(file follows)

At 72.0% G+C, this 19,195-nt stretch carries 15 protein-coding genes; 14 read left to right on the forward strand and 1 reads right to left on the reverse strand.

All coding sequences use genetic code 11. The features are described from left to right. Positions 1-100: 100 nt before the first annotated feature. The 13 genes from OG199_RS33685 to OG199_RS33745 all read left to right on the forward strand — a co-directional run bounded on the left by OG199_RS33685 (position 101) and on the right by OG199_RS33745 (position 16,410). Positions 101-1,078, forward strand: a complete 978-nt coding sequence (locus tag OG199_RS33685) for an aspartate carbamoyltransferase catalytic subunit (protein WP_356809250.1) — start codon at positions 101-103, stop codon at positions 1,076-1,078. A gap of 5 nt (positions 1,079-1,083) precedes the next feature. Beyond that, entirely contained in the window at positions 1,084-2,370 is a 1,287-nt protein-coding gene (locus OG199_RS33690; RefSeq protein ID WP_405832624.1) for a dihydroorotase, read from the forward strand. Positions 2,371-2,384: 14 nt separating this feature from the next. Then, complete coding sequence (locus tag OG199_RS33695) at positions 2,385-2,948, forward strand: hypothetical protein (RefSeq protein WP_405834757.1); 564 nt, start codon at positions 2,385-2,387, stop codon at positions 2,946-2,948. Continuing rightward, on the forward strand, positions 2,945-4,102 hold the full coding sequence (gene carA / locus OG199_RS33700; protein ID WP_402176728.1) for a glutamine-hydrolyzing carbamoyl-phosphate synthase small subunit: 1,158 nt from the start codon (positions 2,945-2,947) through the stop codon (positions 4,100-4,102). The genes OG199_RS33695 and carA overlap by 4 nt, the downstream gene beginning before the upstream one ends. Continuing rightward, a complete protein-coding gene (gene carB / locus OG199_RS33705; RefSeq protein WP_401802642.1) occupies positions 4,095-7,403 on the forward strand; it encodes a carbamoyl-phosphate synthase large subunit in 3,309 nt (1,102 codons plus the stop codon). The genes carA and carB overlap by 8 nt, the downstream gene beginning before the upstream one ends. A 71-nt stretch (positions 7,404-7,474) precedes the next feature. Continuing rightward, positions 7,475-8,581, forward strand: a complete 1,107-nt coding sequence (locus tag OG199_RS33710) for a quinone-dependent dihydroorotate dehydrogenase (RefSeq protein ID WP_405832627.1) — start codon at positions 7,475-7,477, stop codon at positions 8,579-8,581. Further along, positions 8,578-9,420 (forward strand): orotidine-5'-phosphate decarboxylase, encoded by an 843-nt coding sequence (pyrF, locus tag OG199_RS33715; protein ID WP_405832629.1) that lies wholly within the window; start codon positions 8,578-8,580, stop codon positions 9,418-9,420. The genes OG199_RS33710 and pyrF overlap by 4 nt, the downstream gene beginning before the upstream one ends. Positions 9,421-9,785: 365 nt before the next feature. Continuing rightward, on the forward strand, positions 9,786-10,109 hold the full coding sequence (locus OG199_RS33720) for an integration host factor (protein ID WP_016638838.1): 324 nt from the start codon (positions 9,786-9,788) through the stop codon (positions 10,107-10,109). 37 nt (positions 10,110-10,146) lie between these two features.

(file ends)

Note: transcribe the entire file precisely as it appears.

At 72.0% G+C, this 19,195-nt stretch carries 15 protein-coding genes; 14 read left to right on the forward strand and 1 reads right to left on the reverse strand.

All coding sequences use genetic code 11. The features are described from left to right. Positions 1-100: 100 nt before the first annotated feature. The 13 genes from OG199_RS33685 to OG199_RS33745 all read left to right on the forward strand — a co-directional run bounded on the left by OG199_RS33685 (position 101) and on the right by OG199_RS33745 (position 16,410). Positions 101-1,078, forward strand: a complete 978-nt coding sequence (locus tag OG199_RS33685) for an aspartate carbamoyltransferase catalytic subunit (protein WP_356809250.1) — start codon at positions 101-103, stop codon at positions 1,076-1,078. A gap of 5 nt (positions 1,079-1,083) precedes the next feature. Beyond that, entirely contained in the window at positions 1,084-2,370 is a 1,287-nt protein-coding gene (locus OG199_RS33690; RefSeq protein ID WP_405832624.1) for a dihydroorotase, read from the forward strand. Positions 2,371-2,384: 14 nt separating this feature from the next. Then, complete coding sequence (locus tag OG199_RS33695) at positions 2,385-2,948, forward strand: hypothetical protein (RefSeq protein WP_405834757.1); 564 nt, start codon at positions 2,385-2,387, stop codon at positions 2,946-2,948. Continuing rightward, on the forward strand, positions 2,945-4,102 hold the full coding sequence (gene carA / locus OG199_RS33700; protein ID WP_402176728.1) for a glutamine-hydrolyzing carbamoyl-phosphate synthase small subunit: 1,158 nt from the start codon (positions 2,945-2,947) through the stop codon (positions 4,100-4,102). The genes OG199_RS33695 and carA overlap by 4 nt, the downstream gene beginning before the upstream one ends. Continuing rightward, a complete protein-coding gene (gene carB / locus OG199_RS33705; RefSeq protein WP_401802642.1) occupies positions 4,095-7,403 on the forward strand; it encodes a carbamoyl-phosphate synthase large subunit in 3,309 nt (1,102 codons plus the stop codon). The genes carA and carB overlap by 8 nt, the downstream gene beginning before the upstream one ends. A 71-nt stretch (positions 7,404-7,474) precedes the next feature. Continuing rightward, positions 7,475-8,581, forward strand: a complete 1,107-nt coding sequence (locus tag OG199_RS33710) for a quinone-dependent dihydroorotate dehydrogenase (RefSeq protein ID WP_405832627.1) — start codon at positions 7,475-7,477, stop codon at positions 8,579-8,581. Further along, positions 8,578-9,420 (forward strand): orotidine-5'-phosphate decarboxylase, encoded by an 843-nt coding sequence (pyrF, locus tag OG199_RS33715; protein ID WP_405832629.1) that lies wholly within the window; start codon positions 8,578-8,580, stop codon positions 9,418-9,420. The genes OG199_RS33710 and pyrF overlap by 4 nt, the downstream gene beginning before the upstream one ends. Positions 9,421-9,785: 365 nt before the next feature. Continuing rightward, on the forward strand, positions 9,786-10,109 hold the full coding sequence (locus OG199_RS33720) for an integration host factor (protein ID WP_016638838.1): 324 nt from the start codon (positions 9,786-9,788) through the stop codon (positions 10,107-10,109). 37 nt (positions 10,110-10,146) lie between these two features.